LOS ANGELES—This year’s biggest “supermoon” on August 10, caused large tidal swings with high rip current risk to southern California beaches with an advisory from the National Weather Service through Tuesday.
A supermoon appears a little larger and brighter than a normal moon and occurs when a full moon lands on the same day the moon is closest to Earth in its orbit. The technical name is called a perigee moon.
“Generally speaking, full moons occur near perigee every 13 months and 18 days, so it’s not all that unusual,” said Geoff Chester of the US Naval Observatory in a NASA press release.
“In fact, just last year there were three perigee Moons in a row, but only one was widely reported.”
A supermoon happened on July 12, and will happen again on September 9—but neither is as big and bright as Sunday’s moon. This is because Sunday’s full moon was on the exact hour of perigee, according to NASA.
All full and new moons bring higher tides than normal, but supermoons bring the highest and lowest tides of all.
“We do have a large swinging tide, from a very low, low tide, to a high, high tide, and that can sometimes catch people off guard,” said Captain Jeff Horn with the Los Angeles County Fire Department’s Lifeguard Division at Cabrillo Beach on Monday.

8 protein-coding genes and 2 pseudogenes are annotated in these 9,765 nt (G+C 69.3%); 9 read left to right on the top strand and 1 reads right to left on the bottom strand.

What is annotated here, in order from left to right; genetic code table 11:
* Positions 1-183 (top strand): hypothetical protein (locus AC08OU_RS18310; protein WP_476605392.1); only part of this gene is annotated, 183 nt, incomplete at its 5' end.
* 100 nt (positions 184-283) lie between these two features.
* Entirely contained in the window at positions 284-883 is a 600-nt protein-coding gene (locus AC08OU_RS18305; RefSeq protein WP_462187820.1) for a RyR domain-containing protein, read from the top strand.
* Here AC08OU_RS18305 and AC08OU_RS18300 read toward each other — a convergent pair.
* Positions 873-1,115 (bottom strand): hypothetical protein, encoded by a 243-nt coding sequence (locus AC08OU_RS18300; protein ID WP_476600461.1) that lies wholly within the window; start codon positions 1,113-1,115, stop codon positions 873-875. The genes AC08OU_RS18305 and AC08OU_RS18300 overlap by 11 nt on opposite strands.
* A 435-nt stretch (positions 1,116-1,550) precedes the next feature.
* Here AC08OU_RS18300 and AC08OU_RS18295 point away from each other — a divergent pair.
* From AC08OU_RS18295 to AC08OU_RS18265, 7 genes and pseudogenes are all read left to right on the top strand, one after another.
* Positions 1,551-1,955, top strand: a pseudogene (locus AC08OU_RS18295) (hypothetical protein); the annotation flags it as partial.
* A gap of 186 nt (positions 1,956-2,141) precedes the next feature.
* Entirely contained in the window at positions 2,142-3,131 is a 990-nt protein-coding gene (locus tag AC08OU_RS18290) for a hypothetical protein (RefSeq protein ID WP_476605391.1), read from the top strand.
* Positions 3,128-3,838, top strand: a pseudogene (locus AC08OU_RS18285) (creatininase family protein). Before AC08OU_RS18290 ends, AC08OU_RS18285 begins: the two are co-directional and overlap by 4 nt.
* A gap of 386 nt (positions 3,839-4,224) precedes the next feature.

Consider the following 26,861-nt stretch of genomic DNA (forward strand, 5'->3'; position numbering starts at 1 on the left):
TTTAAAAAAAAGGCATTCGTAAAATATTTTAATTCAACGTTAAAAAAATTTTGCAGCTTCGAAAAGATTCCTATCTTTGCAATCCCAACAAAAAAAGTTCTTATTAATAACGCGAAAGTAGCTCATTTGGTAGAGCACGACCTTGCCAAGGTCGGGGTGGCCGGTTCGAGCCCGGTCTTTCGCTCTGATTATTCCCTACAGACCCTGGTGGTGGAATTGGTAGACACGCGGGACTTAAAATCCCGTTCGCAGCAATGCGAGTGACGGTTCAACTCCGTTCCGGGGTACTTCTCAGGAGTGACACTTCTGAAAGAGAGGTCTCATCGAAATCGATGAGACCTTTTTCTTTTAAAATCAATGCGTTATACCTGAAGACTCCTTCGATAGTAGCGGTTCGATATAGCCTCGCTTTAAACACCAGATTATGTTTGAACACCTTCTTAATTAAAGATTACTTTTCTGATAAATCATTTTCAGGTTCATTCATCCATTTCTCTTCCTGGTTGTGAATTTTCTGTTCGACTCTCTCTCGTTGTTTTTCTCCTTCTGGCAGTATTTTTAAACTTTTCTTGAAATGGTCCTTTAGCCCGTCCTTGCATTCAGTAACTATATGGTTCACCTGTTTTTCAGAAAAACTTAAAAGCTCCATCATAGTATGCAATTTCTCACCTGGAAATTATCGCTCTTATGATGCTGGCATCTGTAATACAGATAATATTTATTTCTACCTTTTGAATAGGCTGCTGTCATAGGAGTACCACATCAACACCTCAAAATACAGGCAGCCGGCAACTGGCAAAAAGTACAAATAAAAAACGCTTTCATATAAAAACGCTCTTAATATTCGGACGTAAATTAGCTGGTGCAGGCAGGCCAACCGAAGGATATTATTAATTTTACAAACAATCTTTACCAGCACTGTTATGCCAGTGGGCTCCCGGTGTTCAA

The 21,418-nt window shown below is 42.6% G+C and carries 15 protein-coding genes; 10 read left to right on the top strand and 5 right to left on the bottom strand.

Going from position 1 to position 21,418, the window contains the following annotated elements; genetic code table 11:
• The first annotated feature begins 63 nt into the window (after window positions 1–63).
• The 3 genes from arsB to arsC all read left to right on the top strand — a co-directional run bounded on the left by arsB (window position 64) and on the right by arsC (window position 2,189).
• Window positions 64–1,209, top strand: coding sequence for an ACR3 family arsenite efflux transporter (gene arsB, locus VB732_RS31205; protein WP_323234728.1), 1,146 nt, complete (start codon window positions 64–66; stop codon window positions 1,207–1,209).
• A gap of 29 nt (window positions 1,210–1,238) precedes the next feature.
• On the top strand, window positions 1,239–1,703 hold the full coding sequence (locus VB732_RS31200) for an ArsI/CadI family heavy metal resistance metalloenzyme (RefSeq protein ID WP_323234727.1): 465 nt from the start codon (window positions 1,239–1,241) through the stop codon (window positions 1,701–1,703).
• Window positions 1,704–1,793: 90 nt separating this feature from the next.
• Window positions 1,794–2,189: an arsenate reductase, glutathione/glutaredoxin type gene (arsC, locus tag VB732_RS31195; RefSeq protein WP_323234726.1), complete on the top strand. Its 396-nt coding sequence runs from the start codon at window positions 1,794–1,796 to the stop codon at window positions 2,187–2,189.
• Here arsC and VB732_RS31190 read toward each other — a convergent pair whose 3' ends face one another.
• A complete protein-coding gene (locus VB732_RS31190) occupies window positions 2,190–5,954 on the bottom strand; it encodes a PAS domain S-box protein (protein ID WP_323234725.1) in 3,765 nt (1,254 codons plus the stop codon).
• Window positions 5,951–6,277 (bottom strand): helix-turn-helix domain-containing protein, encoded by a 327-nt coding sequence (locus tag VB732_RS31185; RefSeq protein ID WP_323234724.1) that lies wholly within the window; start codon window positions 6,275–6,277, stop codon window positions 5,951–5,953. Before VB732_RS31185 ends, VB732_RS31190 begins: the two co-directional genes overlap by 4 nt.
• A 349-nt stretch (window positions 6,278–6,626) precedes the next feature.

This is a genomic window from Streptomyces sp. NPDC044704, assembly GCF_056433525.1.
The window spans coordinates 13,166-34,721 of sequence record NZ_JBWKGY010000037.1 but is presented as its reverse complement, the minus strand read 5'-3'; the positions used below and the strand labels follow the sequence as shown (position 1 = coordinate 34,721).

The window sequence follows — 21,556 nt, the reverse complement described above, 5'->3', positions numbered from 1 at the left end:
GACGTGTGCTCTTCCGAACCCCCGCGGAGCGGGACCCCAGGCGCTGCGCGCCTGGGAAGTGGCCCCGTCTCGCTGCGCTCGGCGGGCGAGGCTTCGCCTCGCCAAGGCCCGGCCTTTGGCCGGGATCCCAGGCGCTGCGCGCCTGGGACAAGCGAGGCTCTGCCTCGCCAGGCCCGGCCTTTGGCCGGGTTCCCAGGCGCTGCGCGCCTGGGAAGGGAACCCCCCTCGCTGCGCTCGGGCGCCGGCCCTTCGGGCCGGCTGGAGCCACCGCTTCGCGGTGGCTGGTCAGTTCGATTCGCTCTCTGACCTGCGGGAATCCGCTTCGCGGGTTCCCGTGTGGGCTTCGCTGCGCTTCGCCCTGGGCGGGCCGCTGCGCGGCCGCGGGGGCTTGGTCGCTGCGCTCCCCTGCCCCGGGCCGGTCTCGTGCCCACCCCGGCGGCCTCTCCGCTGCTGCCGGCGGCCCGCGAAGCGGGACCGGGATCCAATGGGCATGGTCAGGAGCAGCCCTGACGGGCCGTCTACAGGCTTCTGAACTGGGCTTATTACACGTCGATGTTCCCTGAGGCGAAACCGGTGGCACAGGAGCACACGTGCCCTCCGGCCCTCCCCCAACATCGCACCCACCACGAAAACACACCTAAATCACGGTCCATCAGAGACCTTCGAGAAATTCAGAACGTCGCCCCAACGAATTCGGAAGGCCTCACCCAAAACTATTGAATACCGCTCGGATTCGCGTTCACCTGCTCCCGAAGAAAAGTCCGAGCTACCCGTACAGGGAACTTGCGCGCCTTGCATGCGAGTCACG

“If they go out on a rocky place at low tide and they’re not aware that the tide’s rising, they can get stuck out on what becomes an island, and that can be dangerous.”
According to Horn, Cabrillo Beach had a larger than normal tidal swing of a negative one foot tide Monday morning to a 5.8 foot tide in the afternoon.
Sunday’s super moon also prompted rip current and tidal flooding advisories in other places in the US, such as the Jersey Shore.
August’s supermoon coincides with the yearly Perseid meteor shower, and the bright moonlight will make it a little harder to see the shooting stars. NASA recommends viewing the meteor shower on Tuesday or Wednesday morning to get the best view.